Mock election in Nicaragua, opium economy in Afghanistan and more

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Nicaraguan voters will go to the polls on Sunday to choose the country’s next president. In fact, they don’t have to wait for those votes to be counted to figure out who will be the winner. The result has already been decided: President Daniel Ortega will be re-elected, the only uncertainty being the percentage of votes he claims.

The reason is not difficult to find. Over the past six months, Ortega has systematically arrested all credible opposition candidates who could have presented him with an electoral challenge. Before that, he had already muzzled the Nicaraguan press and suppressed civil society groups, as well as the Catholic Church, who had dared to criticize his slide towards dictatorship.

Ortega had long exhibited authoritarian tendencies and practices. But in previous elections, he also enjoyed legitimate popularity among the Nicaraguan population. Thus, while the elections in Nicaragua were not necessarily fair, they were relatively free and reflected the popular will. But after Ortega responded to popular protests against a pension reform proposal in 2018 with violent crackdowns, the climate of political dissent and media freedom gradually deteriorated. Thousands of Nicaraguans have since fled the country for fear of persecution. And the opposition figures who remained were intimidated to silence or arrested.

As a result, Ortega’s approval ratings dropped. Once the hero of the revolution against the Somoza dictatorship, Ortega is now a full-fledged hated dictator. But that won’t matter on Sunday, because this time the election will not be fair or free.

Here are some recent articles from WPR to put the presidential election in Nicaragua in context:

Highlights of this week

More democracy, not authoritarianism, is key to progress on climate change. In a briefing Thursday, Nithin Coca examined the comparative impact of political and government systems on climate policy, in the context of the Glasgow Climate Change Summit.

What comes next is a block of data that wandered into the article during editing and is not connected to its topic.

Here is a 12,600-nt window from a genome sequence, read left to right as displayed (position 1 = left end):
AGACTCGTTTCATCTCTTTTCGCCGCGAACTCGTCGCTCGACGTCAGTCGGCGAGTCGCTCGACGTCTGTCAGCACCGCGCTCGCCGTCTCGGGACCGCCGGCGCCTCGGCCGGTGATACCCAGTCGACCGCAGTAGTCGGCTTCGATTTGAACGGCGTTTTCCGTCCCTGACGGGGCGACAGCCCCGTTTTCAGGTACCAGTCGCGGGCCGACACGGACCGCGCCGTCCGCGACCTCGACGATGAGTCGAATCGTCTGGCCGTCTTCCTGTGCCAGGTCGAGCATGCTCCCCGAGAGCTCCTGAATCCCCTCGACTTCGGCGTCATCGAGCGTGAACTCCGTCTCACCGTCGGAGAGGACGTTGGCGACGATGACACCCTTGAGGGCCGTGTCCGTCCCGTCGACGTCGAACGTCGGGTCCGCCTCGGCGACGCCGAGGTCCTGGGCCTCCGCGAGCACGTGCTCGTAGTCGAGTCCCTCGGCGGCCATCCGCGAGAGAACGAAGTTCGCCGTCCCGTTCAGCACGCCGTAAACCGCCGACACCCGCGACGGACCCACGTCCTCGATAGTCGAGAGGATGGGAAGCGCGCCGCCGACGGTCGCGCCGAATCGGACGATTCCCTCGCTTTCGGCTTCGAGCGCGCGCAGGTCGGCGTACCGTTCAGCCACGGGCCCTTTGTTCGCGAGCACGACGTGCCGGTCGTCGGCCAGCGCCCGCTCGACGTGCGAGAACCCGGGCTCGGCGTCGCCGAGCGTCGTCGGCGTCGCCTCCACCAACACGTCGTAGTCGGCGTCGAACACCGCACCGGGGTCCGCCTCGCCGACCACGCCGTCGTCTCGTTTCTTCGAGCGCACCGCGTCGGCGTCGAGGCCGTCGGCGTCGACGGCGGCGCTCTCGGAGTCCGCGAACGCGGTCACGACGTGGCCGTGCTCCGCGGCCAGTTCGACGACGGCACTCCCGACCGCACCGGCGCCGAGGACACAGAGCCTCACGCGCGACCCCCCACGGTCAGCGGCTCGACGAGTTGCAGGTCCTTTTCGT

• As Nithin explains, a narrative has been accepted that democracies are at a disadvantage when it comes to adopting and implementing climate policy compared to authoritarian states like China, which can push policies through. unpopular without the messy obstacles introduced by democratic processes.
  • In fact, the evidence does not support this argument. On the contrary, despite the pitfalls of the blocked US political system, protests and pressure campaigns by climate activists that have shaped private sector behavior and investment. A similar dynamic is at work in democracies elsewhere in the world, especially with regard to the activism of indigenous peoples defending their lands and the environment against development that would fuel the climate crisis.
  • In contrast, China’s lack of accountability to its citizens allows it to arbitrarily determine climate policy, but also to ignore international pressure to back up its commitments with action. In addition, its purchases of fossil fuels from authoritarian exporting states offset any slowdown in demand in the United States and Europe due to the shift to green energy sources, allowing these exporters to ignore the urgency of the climate crisis.
  • As Nithin concludes, democratic rights are a force multiplier in climate policy, as democratic governments recognize that “empowering communities, addressing environmental justice issues, and protecting the rights of indigenous peoples are part of the process. the solution to the climate crisis ”.

Hopes fade in Tanzania for greater press freedom under Hassan. In a briefing on Wednesday, Priya Sippy examined the state of press freedoms in Tanzania under President Samia Suluhu Hassan, who took over after John Magufuli’s death in March. Known as the “bulldozer,” Magufuli had shut down media outlets and intimidated the press during his five years in office.

  • During her first weeks in office, Hassan decided to reverse the Magufuli-era closures and bans, and she then met with representatives of the press to underline her commitment to a more open media environment. But despite the welcome change in tone and rhetoric, recent developments in the country have raised doubts about the prospects for real change.
  • Over the past six months, journalists have continued to be arrested and faced with violence by security forces, although government officials have subsequently issued reassuring statements promising to take action against those involved. in the abuses.